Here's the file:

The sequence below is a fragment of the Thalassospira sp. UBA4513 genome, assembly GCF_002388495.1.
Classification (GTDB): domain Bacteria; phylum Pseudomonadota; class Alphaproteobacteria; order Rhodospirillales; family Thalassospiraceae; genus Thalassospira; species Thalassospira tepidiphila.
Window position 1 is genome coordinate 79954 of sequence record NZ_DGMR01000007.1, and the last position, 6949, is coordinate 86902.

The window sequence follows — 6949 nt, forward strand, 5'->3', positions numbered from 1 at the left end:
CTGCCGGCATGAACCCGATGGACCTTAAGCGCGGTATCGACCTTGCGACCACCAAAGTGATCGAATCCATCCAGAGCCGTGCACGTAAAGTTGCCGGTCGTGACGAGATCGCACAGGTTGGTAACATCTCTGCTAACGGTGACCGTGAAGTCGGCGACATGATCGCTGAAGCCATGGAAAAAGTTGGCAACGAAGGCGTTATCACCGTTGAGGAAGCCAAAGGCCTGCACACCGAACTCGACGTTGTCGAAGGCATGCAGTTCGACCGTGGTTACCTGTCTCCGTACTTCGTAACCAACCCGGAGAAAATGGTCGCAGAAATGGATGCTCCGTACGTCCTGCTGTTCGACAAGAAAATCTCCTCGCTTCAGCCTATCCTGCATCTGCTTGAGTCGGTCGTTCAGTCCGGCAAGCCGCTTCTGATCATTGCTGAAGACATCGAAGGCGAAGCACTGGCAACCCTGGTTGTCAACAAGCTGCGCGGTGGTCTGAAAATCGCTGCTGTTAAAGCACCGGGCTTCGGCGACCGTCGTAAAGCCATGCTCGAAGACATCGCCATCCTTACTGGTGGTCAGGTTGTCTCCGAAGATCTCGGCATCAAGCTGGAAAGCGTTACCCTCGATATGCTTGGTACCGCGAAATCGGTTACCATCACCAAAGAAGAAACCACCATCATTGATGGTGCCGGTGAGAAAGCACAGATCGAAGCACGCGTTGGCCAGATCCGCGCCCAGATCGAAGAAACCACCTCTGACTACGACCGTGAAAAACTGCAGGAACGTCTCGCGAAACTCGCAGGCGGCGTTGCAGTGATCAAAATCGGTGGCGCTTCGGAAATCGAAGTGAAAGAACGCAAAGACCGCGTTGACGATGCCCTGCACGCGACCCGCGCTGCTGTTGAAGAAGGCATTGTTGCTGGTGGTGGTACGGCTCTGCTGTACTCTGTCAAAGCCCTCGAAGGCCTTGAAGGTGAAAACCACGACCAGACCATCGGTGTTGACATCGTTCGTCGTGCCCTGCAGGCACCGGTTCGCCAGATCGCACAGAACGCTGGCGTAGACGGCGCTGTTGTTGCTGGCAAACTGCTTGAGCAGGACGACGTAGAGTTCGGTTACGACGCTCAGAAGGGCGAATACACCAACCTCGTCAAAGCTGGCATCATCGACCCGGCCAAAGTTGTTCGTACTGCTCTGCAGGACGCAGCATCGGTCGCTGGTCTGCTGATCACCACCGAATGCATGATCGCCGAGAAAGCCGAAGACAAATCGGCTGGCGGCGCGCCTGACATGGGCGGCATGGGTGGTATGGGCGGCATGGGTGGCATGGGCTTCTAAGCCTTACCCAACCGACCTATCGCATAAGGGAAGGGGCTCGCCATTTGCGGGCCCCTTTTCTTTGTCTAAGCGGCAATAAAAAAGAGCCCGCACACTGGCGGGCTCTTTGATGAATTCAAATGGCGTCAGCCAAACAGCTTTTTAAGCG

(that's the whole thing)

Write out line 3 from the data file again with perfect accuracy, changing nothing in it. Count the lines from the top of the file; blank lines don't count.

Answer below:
Window position 1 is genome coordinate 79954 of sequence record NZ_DGMR01000007.1, and the last position, 6949, is coordinate 86902.